To accelerate the PLA’s modernization and address capability shortfalls, Beijing increased the PLA’s budget by an average of 10 percent per year from 2000 to 2016. Beijing also estab- lished a PLA General Armaments Depart- ment in 1998 to rationalize equipment mod- ernization and acquisition processes, and instituted several broad scientific and tech- nical programs to improve the defense-in- dustrial base and decrease the PLA’s depen- dence on foreign weapon acquisitions. The PLA also revamped its training programs, with all services attempting to prepare more realistically for conflict by emphasizing mis- sion-focused exercises, multiservice opera- tions, mobility, better C2 and staff work, and enhanced logistic support, as well as achiev- ing battlefield advantage by applying “infor- matized” warfare (regional conflicts defined by real-time, data-networked C2) methods. [For more on “informatized” warfighting, please see Military Doctrine and Strategy, page 23].
Beijing also implemented personnel changes to professionalize the PLA. While Beijing was focused on economic development in the late 1970s, the PLA had been allowed to operate nonmilitary businesses to offset limited invest- ment and resources. This led to widespread cor- ruption and drew attention away from training for actual military operations. In 1998, Chi- nese leaders ordered the PLA to stop operat- ing nonmilitary businesses and focus solely on professional military tasks. As a result, the PLA divested from a number of business ven- tures but still remains to some extent involved in business schemes. The PLA developed a noncommissioned officer corps and began pro- grams to recruit more technically competent university graduates to operate its modern weapons. PLA political officers assigned to all levels of the military acquired broader person- nel management responsibilities in addition to their focus on keeping the PLA ideologically pure and loyal to the CCP.
In 2004, then-President Hu Jintao outlined for the PLA the “Historic Missions of the Armed Forces in the New Period of the New Century,” more commonly referred to as the “New Historic Missions of the PLA,” to aug- ment the PLA’s role as a diplomatic and mil- itary instrument and as a guardian of China’s global interests. These new missions included ensuring China’s sovereignty, territorial integ- rity, and domestic security; preserving the “period of strategic opportunity” for China’s development; safeguarding China’s expanding national interests; and helping ensure world peace. Hu’s endowment of the PLA with these missions, at a time when economic interests had become substantial drivers of Beijing’s foreign policy, signified a critical inflection point in the PLA’s assumption of a global role and transition away from a force bound only to defending China’s immediate territorial and sovereignty interests.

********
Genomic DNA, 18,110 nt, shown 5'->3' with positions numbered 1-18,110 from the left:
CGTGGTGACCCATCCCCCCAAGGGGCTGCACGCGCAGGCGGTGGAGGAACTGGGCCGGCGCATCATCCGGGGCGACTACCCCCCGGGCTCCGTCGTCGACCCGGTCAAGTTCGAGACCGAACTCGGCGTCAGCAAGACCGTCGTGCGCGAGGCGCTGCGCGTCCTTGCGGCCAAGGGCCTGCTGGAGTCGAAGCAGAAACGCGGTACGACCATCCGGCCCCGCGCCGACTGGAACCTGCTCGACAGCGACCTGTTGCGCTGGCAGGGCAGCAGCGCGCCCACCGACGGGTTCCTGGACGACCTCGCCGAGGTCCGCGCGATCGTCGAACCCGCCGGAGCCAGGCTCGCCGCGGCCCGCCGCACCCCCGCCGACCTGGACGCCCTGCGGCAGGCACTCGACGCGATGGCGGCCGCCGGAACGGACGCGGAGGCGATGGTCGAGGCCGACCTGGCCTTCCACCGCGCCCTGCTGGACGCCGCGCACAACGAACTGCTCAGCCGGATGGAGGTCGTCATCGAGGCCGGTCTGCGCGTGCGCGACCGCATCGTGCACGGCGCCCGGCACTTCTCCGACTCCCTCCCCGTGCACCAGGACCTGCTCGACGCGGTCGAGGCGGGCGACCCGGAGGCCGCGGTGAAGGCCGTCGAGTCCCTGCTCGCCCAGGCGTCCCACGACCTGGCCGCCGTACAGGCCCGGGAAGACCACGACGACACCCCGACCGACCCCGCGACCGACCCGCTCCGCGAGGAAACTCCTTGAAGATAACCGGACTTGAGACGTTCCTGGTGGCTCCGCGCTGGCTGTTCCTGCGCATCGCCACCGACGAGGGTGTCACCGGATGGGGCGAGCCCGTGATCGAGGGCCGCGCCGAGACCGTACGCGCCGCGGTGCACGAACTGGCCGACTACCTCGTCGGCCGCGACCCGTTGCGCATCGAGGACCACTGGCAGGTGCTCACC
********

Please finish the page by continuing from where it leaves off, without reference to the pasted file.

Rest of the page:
Subsequent PLA activities, such as counter- piracy operations in the Gulf of Aden since 2009, international training and exercises, noncombatant evacuations in Libya and Yemen, and expanded peacekeeping opera- tions in Africa under UN auspices, have all been part of China’s increasingly ambitious vision for expanding PLA activities to support its growing global clout. China’s establishment of its first overseas military base in Djibouti in 2017—overturning Beijing’s insistence from its first defense white paper issued in 1998 that China “does not station troops or set up military bases in any foreign country”—is only the latest development in this progression.
The PLA’s evolution since President Xi Jinping’s transition to power in 2012 has built on the Hu era but also marked a shift, with Xi concurrently taking the helm of the party, military, and state, enabling him to shape the direction of the PLA earlier during his tenure. Xi has focused on strengthening the PLA as a force, underscor- ing the themes of party rule over the military, improving military capabilities, and enhanc- ing the military’s professionalism.2 Xi has also expanded the scope and ambition of PLA mod- ernization, clearly affirming the PLA’s overseas role and providing the institutional framework to enable substantial military growth beyond the PLA’s traditional security threats.
China’s Military Strategy reflects Beijing’s drive to establish a coherent, unified approach to managing national security in a world where Beijing perceives that China’s expanding interests have made it more vulnerable at home and abroad. The following excerpt from the document illustrates Beijing’s perception of this security environment:
China’s Military Strategy is directed primarily at an internal audience. Thus, it is replete with party jargon, but it does contain the broad underpinnings of China’s military decision- making calculus. For example, Beijing sees both threats and opportunities emerging from the evolution of the international community beyond the U.S.-led unipolar framework toward a more integrated global environment shaped by major-power dynamics. Furthermore, China sees itself as an emerging major power that will be able to gain influence as long as it can main- tain a stable periphery. As it emerges, Beijing will use its growing power to shape the regional environment in the face of interconnected threats while trying to avoid conflict over core interests: sovereignty, development, and unification. More specifically, China believes it must plan to address the many threats to regional stability because they are individually complex and at the same time contain a potential for external actors, most importantly the United States, to become involved. Nevertheless, China must also look to safeguard its international interests as they multiply and incur additional threats. Finally, as new threats emerge and as other militaries adjust their acquisition, strategies, and structure, China knows the PLA must be prepared to fight in new realms and adapt to the modern, high-tech battlefield.